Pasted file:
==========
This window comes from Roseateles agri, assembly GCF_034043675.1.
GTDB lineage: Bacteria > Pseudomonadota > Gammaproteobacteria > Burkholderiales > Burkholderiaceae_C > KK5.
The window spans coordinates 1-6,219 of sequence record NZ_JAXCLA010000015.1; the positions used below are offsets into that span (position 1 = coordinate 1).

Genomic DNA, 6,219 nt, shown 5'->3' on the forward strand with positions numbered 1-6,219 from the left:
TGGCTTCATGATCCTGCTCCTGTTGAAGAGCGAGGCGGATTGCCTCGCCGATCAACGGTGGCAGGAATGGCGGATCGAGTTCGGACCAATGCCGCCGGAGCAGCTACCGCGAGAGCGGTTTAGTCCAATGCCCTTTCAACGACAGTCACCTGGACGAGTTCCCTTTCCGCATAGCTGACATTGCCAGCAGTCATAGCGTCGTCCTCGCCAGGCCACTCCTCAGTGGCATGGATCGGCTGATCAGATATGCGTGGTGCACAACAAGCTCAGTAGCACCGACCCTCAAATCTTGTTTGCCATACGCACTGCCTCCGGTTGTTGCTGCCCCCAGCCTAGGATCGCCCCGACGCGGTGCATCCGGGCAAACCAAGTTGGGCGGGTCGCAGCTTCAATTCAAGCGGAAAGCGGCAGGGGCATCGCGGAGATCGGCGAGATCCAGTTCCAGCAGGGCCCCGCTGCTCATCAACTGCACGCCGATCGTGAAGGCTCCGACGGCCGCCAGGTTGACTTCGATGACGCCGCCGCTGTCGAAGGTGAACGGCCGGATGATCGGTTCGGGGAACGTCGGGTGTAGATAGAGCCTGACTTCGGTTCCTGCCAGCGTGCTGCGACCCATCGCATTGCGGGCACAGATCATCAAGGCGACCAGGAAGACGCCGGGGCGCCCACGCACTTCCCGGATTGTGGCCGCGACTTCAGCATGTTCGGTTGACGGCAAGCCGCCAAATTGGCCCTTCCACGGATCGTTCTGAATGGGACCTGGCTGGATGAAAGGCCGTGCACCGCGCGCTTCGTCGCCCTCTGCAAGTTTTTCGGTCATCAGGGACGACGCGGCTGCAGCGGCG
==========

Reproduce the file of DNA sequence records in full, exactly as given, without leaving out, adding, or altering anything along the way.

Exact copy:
This window comes from Roseateles agri, assembly GCF_034043675.1.
GTDB lineage: Bacteria > Pseudomonadota > Gammaproteobacteria > Burkholderiales > Burkholderiaceae_C > KK5.
The window spans coordinates 1-6,219 of sequence record NZ_JAXCLA010000015.1; the positions used below are offsets into that span (position 1 = coordinate 1).

Genomic DNA, 6,219 nt, shown 5'->3' on the forward strand with positions numbered 1-6,219 from the left:
TGGCTTCATGATCCTGCTCCTGTTGAAGAGCGAGGCGGATTGCCTCGCCGATCAACGGTGGCAGGAATGGCGGATCGAGTTCGGACCAATGCCGCCGGAGCAGCTACCGCGAGAGCGGTTTAGTCCAATGCCCTTTCAACGACAGTCACCTGGACGAGTTCCCTTTCCGCATAGCTGACATTGCCAGCAGTCATAGCGTCGTCCTCGCCAGGCCACTCCTCAGTGGCATGGATCGGCTGATCAGATATGCGTGGTGCACAACAAGCTCAGTAGCACCGACCCTCAAATCTTGTTTGCCATACGCACTGCCTCCGGTTGTTGCTGCCCCCAGCCTAGGATCGCCCCGACGCGGTGCATCCGGGCAAACCAAGTTGGGCGGGTCGCAGCTTCAATTCAAGCGGAAAGCGGCAGGGGCATCGCGGAGATCGGCGAGATCCAGTTCCAGCAGGGCCCCGCTGCTCATCAACTGCACGCCGATCGTGAAGGCTCCGACGGCCGCCAGGTTGACTTCGATGACGCCGCCGCTGTCGAAGGTGAACGGCCGGATGATCGGTTCGGGGAACGTCGGGTGTAGATAGAGCCTGACTTCGGTTCCTGCCAGCGTGCTGCGACCCATCGCATTGCGGGCACAGATCATCAAGGCGACCAGGAAGACGCCGGGGCGCCCACGCACTTCCCGGATTGTGGCCGCGACTTCAGCATGTTCGGTTGACGGCAAGCCGCCAAATTGGCCCTTCCACGGATCGTTCTGAATGGGACCTGGCTGGATGAAAGGCCGTGCACCGCGCGCTTCGTCGCCCTCTGCAAGTTTTTCGGTCATCAGGGACGACGCGGCTGCAGCGGCG